Top positive review
"It is here one learns what discipline means; the North is a hard school"---William McKinlay (Karluk survivor)
Reviewed in the United States 🇺🇸 on April 14, 2011
"The Ice Master" was a joy to read and this reader was sad to see it end. It is an exciting story, very well-written and told in such a way that this reader was surprised when, at one point in the book, certain crew members did not survive. In 1913, famed explorer Vilhjalmur Stefansson took the fishing ship Karluk, captained by Robert Bartlett, an Eskimo family and the largest scientific crew to date on a quest to find an undiscovered continent to the north. Stefansson was impatient to leave and did not worry about The Karluk being ill equipped to handle ice nor did he bother with making sure proper provisions were acquired or that all the pemmican supply was tested. While the Karluk was stuck in the ice, Stefansson took several crew members and abandoned the ship to look for his continent leaving Capt. Bartlett and a crew inexperienced in Arctic conditions on a ship destined to sink. What followed was a story of defiance, perseverance, suffering, death, deception, mystery, and survival.
Jennifer Niven did an excellent job with the sources to reveal the personalities of the officers and crew members. Some were painted in a very bad light. Stefansson, in particular, was not respected by Capt. Bartlett and much of the crew and seemed to regard the lives of his party as secondary to his goals. Several scientists had little respect for Bartlett and created their own clique that would eventually leave the rest of the crew and go their own way. When Bartlett left for Siberia to find help, he put in charge an officer described as very lazy with a lack of leadership skills. With the captain gone, discipline sometimes broke down. Some crew members stole food from others--even from the little Eskimo girls. There was even a possible murder. Much was written on scientists Bjarne Mamen and William McKinlay due to their large contribution to the source material. They, along with Capt. Bartlett, were the most likable of the story; however, much of the story was told from their point of view.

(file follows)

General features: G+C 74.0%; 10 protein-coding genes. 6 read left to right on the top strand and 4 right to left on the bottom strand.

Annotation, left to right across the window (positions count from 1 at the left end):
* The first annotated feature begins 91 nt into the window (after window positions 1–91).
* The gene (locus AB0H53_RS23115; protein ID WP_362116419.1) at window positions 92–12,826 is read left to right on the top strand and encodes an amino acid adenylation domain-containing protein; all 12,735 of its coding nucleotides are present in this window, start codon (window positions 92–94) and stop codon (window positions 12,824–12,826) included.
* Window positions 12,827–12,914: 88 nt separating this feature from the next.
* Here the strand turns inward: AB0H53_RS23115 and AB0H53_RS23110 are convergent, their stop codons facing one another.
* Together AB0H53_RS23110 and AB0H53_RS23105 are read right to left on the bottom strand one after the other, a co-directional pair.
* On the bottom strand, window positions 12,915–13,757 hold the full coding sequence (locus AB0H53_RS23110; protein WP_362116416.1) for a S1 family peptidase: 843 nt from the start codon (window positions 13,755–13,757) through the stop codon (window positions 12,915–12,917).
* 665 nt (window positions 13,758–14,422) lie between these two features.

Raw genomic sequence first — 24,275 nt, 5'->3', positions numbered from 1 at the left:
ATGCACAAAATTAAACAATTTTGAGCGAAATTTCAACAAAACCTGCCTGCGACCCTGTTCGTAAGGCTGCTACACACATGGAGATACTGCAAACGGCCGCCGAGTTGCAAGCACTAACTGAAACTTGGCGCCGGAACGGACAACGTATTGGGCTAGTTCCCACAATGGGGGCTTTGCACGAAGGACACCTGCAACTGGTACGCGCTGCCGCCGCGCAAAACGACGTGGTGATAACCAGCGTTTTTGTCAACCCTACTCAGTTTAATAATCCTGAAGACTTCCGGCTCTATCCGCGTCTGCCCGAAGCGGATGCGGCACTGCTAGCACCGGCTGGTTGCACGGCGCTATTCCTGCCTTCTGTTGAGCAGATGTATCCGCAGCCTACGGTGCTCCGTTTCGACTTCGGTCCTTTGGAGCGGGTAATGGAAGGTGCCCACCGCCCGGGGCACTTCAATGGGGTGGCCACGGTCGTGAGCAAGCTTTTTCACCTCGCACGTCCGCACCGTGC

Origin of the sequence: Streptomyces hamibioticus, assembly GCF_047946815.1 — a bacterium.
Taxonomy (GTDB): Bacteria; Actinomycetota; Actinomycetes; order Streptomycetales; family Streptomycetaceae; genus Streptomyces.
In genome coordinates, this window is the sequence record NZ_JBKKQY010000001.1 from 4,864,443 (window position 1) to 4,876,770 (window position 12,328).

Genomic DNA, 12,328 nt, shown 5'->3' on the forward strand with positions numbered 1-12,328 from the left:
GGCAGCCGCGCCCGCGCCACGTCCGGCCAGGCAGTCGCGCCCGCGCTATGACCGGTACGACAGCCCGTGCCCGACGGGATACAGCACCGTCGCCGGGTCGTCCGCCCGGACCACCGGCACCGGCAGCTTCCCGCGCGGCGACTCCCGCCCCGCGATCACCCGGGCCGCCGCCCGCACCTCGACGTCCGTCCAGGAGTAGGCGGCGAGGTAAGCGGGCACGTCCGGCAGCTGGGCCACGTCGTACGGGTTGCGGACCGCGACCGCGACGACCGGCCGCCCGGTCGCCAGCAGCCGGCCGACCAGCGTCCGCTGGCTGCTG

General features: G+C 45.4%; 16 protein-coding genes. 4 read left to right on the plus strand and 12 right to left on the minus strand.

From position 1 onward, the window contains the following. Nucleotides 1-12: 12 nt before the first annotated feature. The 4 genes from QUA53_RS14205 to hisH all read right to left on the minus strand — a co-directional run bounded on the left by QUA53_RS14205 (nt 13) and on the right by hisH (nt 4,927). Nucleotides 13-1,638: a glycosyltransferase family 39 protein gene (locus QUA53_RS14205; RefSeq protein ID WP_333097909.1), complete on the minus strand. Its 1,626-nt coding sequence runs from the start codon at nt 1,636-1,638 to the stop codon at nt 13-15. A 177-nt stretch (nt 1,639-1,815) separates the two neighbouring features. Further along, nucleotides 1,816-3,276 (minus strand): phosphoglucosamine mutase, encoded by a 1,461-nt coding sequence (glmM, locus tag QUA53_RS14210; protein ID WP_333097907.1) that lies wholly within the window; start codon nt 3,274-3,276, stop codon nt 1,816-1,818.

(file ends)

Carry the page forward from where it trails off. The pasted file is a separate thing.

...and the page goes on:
As another reviewer noted, a factual error is found in this book regarding the lack of survivors on the Jeanette which, in the late 1800s, had taken a similar route as the Karluk. The diary of the Jeanette's captain George Washington De Long was eagerly read by the scientists who decided to break away from Bartlett and his party. An incorrect name is used at the top of page 343--"Maurer, Chafe, and Templeman" should be "Maurer, Munro, and Templeman." One other criticism is the repetition throughout the book in both content and style. Many times Niven used the phrase that a crew member would pray something would happen or would not happen, sometimes in the same paragraph. She sited many times that Mamen did not know how their situation would end and then, on page 250, she wrote "for the first time [Mamen] truly could not imagine how it would all end." Specific hardships of the crew were also repeated many times. The repetition did, however, prolong a book which this reader looked forward to opening from beginning to end, so a star will not be deducted from the score.